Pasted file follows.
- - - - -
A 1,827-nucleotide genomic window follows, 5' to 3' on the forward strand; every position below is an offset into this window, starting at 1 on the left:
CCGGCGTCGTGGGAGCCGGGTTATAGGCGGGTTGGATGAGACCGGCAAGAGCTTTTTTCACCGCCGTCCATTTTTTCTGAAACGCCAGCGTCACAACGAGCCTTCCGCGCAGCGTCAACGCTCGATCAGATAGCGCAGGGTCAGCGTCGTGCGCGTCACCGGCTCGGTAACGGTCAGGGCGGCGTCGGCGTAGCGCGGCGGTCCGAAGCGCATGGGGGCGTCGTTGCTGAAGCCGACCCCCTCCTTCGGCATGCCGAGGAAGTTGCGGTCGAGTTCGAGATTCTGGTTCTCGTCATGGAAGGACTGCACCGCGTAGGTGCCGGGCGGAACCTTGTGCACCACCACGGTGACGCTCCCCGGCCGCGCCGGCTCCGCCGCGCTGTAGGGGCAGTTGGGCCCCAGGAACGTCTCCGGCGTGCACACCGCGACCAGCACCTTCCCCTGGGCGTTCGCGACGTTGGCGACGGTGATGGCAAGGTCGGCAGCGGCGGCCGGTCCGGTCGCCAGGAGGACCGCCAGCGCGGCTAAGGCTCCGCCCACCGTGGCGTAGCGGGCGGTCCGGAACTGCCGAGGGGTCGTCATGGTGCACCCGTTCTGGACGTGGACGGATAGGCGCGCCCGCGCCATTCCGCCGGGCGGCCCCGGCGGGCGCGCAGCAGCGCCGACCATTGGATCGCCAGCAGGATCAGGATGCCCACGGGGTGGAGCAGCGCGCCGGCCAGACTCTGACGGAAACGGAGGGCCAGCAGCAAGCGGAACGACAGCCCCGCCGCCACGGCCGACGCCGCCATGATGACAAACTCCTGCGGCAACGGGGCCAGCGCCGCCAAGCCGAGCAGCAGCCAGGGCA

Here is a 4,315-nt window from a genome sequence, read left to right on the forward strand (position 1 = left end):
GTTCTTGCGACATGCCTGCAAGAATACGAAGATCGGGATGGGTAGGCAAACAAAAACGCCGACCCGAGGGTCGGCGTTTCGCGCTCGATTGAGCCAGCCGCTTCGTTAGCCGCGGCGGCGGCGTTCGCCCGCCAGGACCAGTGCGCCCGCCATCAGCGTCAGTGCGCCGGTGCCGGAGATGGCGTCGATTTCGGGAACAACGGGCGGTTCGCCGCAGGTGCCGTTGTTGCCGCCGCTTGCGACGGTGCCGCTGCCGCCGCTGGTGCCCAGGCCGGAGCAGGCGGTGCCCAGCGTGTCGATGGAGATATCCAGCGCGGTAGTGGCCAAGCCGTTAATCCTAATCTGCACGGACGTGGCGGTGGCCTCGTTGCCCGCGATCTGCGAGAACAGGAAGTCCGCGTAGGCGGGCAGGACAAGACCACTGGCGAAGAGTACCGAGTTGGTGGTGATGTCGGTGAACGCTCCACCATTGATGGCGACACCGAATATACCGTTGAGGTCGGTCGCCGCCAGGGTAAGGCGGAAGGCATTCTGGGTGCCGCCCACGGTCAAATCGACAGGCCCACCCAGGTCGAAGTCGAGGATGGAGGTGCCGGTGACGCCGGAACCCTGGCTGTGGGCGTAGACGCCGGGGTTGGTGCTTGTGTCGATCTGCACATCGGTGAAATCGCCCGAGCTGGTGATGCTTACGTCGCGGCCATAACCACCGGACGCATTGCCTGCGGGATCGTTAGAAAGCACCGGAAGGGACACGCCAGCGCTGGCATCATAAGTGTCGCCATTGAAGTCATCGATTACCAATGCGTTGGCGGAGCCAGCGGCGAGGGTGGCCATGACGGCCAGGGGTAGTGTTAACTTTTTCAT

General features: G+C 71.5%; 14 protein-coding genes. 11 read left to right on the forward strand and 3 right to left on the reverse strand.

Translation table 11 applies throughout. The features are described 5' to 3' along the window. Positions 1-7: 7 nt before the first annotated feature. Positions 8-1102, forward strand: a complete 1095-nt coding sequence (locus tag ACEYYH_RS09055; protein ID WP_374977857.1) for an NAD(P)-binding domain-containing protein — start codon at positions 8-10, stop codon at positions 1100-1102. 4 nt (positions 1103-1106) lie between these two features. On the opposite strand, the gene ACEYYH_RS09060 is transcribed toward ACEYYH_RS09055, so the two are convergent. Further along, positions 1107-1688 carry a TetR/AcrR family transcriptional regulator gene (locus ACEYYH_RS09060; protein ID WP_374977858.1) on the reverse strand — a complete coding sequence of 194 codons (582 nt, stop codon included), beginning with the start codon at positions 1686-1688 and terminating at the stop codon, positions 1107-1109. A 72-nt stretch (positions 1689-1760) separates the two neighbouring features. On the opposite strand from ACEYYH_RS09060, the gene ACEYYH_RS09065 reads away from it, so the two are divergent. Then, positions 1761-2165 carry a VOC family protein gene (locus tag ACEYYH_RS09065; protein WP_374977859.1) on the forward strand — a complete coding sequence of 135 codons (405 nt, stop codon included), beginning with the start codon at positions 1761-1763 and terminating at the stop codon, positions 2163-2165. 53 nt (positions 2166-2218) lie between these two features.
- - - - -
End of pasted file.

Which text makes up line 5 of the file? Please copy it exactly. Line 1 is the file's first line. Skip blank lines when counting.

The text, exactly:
General features: G+C 71.5%; 14 protein-coding genes. 11 read left to right on the forward strand and 3 right to left on the reverse strand.